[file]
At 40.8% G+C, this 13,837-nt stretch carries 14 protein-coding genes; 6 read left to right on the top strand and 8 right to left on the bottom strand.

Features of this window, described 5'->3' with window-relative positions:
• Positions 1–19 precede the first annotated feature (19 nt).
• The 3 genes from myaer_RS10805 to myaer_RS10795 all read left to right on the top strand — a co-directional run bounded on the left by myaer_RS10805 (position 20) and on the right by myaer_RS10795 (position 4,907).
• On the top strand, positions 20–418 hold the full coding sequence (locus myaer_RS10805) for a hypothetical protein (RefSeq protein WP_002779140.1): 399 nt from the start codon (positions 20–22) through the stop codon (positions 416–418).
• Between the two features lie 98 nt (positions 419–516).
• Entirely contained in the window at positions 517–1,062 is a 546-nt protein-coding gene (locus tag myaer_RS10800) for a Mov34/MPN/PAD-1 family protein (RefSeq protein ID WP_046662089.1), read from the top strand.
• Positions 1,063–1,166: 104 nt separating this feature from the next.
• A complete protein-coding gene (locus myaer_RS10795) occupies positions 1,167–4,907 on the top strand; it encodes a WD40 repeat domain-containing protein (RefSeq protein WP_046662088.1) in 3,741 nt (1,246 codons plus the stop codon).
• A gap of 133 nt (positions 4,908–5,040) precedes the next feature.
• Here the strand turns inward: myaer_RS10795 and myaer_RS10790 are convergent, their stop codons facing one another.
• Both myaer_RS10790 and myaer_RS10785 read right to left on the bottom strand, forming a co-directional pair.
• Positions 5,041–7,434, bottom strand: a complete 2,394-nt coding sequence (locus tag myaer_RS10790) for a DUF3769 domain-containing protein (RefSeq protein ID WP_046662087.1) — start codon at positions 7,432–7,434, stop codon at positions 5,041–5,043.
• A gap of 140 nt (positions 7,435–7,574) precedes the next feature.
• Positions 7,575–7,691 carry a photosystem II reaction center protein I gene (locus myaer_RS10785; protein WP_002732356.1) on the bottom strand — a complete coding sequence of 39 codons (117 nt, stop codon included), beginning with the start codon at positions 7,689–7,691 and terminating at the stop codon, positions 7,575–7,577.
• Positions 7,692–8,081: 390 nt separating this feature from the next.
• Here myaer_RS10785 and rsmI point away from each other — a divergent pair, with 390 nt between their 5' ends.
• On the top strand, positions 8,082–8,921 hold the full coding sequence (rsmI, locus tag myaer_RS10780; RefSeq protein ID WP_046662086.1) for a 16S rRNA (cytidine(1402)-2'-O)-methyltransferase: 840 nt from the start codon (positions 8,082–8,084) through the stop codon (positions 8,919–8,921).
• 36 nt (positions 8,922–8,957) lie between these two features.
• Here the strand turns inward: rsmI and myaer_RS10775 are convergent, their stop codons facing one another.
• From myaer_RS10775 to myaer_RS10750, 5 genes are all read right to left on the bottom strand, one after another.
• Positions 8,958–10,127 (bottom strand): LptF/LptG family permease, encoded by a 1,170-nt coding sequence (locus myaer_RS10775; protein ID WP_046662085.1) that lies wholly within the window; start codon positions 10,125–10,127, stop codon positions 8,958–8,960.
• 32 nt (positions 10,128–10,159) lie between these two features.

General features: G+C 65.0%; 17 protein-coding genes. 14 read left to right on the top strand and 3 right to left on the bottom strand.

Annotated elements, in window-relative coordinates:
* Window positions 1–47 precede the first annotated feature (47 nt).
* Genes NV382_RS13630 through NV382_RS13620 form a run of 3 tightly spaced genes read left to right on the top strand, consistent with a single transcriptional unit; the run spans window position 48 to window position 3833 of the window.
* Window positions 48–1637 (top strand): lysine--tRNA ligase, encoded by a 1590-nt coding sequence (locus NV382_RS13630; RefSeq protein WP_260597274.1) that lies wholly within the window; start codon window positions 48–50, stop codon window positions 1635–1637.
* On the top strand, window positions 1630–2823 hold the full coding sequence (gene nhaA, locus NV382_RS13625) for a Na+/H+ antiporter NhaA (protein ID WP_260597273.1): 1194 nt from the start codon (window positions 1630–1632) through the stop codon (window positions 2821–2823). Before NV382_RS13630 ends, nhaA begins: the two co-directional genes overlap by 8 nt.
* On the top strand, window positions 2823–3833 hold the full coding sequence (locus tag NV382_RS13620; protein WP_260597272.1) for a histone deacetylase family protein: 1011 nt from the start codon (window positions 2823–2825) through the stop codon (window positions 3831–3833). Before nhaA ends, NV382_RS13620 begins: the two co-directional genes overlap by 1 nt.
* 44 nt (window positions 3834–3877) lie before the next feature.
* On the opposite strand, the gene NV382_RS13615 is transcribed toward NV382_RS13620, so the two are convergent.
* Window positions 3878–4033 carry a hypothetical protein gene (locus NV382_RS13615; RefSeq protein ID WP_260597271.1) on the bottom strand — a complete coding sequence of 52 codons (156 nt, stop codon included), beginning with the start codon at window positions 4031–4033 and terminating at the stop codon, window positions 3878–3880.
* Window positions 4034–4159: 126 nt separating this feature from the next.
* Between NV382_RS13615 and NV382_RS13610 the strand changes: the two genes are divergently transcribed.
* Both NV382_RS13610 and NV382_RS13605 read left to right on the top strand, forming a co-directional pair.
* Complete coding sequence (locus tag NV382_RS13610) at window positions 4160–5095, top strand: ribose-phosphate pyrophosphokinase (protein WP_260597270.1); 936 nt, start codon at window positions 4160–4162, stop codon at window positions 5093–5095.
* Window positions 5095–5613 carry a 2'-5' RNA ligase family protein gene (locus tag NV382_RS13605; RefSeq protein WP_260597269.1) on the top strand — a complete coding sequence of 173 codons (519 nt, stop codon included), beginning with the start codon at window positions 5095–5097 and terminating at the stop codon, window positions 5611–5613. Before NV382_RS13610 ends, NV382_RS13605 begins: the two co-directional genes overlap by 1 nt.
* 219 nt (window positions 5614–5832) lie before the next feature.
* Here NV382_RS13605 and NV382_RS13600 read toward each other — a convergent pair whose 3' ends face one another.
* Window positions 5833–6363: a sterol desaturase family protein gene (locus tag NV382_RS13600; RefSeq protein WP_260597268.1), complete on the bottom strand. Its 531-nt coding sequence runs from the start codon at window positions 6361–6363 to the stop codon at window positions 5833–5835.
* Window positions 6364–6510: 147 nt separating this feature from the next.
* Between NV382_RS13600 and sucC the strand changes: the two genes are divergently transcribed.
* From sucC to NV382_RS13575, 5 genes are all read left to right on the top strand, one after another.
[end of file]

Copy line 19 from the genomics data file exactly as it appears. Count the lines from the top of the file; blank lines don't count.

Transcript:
• 36 nt (positions 8,922–8,957) lie between these two features.